Time and time again, Apple has proven to be technically inept at building social networks. From the spectacular failure of Ping to the unceremonious demotion of Apple Music’s Connect, Apple has a history of misunderstanding social network mechanics and overestimating their skills in maintaining and scaling a social infrastructure for millions of users. Which is exactly what makes the effectiveness of Apple Music’s new social features all the more surprising.

With iOS 11, Apple realized what Rdio (forever in my heart) figured out years ago: people don’t want a quasi-Facebook product, that isn’t actually Facebook, in their music streaming service. Music streaming has become a commodity differentiated by hardware integrations, curation, and perhaps video. Music lovers only care about one thing in relation to other people on the same service:

”What are my friends listening to?”

That’s what Apple built in iOS 11. Apple Music subscribers can now create a profile for other users to follow. A profile can be public (anyone can start following you) or private (you have to approve new followers). There are no posts or status messages whatsoever: all you can broadcast is your listening activity (albums, playlists, and radio stations), which will automatically show up in a Listening To section on your profile. You can also make playlists you’ve created appear on your profile and in search results, but you still can’t create collaborative playlists with other users.

Your profile is accessed from the avatar in the upper right corner of the For You page. The following/follower approach is a basic one: you can share a unique iTunes link to your profile, and find friends sharing their listening activity by scanning your iOS contacts or by logging into your Facebook account.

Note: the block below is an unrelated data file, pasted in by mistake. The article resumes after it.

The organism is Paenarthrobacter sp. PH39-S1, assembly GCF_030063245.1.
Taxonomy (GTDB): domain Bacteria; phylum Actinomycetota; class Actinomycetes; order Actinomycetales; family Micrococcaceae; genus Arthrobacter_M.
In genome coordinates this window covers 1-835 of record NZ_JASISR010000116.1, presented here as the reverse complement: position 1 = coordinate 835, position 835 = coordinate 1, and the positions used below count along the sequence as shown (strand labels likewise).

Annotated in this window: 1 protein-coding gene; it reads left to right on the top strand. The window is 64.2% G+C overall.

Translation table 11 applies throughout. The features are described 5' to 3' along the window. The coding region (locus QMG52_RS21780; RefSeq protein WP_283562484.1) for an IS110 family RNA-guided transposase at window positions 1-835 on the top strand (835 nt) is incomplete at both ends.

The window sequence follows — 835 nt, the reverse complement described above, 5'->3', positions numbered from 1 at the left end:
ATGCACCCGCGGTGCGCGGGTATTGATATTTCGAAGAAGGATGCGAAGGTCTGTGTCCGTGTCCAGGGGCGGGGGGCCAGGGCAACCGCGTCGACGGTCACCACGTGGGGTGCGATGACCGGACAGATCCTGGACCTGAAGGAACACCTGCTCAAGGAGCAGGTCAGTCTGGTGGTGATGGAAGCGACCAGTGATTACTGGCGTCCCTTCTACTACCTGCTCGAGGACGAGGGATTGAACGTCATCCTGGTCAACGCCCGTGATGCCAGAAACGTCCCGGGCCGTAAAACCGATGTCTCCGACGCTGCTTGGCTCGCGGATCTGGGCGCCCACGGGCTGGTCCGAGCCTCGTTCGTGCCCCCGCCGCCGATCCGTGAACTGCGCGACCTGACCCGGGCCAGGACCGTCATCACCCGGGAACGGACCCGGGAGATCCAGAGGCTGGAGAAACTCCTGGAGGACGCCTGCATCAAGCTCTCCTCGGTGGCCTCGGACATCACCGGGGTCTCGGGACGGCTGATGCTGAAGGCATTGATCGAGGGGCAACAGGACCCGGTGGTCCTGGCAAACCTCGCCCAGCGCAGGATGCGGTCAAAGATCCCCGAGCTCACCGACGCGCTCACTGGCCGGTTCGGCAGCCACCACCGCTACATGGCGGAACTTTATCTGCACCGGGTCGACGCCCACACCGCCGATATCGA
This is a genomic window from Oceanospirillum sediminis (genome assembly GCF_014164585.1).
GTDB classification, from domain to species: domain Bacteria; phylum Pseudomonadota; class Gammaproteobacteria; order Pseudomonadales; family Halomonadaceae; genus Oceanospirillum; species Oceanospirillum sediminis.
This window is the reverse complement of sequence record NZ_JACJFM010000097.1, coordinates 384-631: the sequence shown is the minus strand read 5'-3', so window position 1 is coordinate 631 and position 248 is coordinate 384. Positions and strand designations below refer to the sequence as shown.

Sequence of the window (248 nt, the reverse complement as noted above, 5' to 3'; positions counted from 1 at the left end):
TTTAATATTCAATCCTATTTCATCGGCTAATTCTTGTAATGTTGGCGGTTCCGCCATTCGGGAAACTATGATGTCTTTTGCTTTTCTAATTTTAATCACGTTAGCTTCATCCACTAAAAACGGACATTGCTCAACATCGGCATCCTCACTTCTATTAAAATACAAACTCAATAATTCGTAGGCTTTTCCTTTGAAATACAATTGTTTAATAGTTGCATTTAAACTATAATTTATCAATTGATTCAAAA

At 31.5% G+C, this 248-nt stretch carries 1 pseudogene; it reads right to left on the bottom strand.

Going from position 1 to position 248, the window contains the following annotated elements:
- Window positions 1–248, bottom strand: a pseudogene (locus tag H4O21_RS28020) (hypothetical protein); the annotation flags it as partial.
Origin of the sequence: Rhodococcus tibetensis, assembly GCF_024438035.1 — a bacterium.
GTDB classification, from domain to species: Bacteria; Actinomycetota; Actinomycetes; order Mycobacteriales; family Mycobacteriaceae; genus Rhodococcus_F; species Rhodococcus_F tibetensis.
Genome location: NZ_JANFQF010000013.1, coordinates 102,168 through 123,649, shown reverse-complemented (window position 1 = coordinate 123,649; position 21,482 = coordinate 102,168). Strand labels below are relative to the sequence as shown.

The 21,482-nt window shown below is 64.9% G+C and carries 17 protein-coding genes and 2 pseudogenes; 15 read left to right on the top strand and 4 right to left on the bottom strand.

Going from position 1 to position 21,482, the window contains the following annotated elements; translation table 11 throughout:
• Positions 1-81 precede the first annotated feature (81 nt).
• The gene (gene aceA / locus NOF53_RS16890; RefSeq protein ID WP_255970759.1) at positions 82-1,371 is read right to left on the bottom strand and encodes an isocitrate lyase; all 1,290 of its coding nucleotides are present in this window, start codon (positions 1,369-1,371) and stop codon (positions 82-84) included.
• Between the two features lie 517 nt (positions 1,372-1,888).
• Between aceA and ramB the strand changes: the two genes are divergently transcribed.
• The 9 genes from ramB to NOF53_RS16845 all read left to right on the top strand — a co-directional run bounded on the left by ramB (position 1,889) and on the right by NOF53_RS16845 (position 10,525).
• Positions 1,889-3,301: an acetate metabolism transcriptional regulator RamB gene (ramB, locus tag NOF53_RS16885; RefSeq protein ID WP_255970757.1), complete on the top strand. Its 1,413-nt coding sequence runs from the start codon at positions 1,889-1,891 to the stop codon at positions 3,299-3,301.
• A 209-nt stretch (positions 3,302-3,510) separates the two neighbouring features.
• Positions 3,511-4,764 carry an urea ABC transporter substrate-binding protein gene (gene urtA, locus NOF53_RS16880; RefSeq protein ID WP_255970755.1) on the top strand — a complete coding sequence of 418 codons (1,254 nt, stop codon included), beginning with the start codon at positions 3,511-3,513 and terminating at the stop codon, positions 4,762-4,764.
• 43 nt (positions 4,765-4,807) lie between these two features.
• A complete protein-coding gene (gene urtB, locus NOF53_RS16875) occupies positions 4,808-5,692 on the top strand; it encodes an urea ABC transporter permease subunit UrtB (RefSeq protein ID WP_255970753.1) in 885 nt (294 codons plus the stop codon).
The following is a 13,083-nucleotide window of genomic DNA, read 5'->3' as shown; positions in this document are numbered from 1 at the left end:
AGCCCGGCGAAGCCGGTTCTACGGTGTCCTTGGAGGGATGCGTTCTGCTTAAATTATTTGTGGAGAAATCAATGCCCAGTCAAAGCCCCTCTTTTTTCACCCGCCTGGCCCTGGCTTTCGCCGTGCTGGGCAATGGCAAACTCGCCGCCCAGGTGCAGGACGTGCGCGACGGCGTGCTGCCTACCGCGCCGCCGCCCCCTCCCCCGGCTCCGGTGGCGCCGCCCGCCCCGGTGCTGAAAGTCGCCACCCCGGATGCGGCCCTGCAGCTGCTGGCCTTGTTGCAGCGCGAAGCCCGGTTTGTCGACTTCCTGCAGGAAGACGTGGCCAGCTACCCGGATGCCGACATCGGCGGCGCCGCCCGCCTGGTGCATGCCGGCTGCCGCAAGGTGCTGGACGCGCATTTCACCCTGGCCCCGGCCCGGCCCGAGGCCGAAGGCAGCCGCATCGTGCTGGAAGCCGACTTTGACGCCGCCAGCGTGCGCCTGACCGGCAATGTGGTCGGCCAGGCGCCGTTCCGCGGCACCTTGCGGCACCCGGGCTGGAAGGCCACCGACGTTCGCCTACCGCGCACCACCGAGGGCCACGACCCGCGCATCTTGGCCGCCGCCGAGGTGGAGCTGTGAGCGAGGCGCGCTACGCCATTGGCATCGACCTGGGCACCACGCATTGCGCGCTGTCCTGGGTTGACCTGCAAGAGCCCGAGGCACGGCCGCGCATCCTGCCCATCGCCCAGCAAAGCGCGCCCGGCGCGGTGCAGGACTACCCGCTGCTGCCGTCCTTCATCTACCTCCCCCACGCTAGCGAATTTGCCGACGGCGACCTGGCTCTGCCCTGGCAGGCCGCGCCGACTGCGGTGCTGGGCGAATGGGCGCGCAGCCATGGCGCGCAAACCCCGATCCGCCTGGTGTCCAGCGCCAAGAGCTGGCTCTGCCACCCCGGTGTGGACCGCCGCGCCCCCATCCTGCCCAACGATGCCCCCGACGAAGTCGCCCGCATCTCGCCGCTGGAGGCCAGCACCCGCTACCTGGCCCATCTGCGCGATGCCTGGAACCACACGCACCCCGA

What makes Apple’s latest social music effort work is its focus on quality rather than quantity. There are no unread badges for friend updates – just a scrollable section towards the top of For You to see music your friends have been listening to. It’s a beautiful system with no comments, follower counts, or re-shares – just music.29

The keystone of this experience isn’t visiting a friend’s profile (though that’s possible) – it’s browsing the coalesced gallery of every album or playlist your friends have been into lately. This screen – effectively mirroring the old Rdio feature – catches two birds with one stone: it gives you a summary of what’s trending among people you care about, and it cuts to the chase by making music front and center. Friends are represented by tiny avatars on the corner of an album; they disappear once you tap them because they’re merely a conduit to new music.

As someone whose music taste is (and always has been) all over the place, I appreciate a straightforward social mechanic that lets me discover music from people I trust without the pressure of tending to another social feed. There is no social network layer pushing me to actively “share” my taste in music; it all happens automatically in the background. There’s beauty in these intentional constraints, which Apple tastefully stole from Rdio and repackaged in a 2017 product.

Apple always struggled with social music sharing and discovery, but they’ve found the perfect mix this time. I’m glad this feature is now part of Apple Music.


I haven’t been able to test apps supporting the new MusicKit framework yet, but it’s an important addition to the Apple Music ecosystem.

MusicKit, Apple’s response to the popular Spotify web API, allows iOS apps to integrate with the Apple Music service for metadata retrieval as well as streaming content. MusicKit enables apps to integrate with Apple Music and get access to artists, albums, songs, playlists, and even activities and curators. The MusicKit API returns JSON results and supports discovery operations such as search, charts, and personalized recommendations. To do this, iOS 11 has a new music permission dialog with a purpose string that explains why an app wants to access your Apple Music library and account.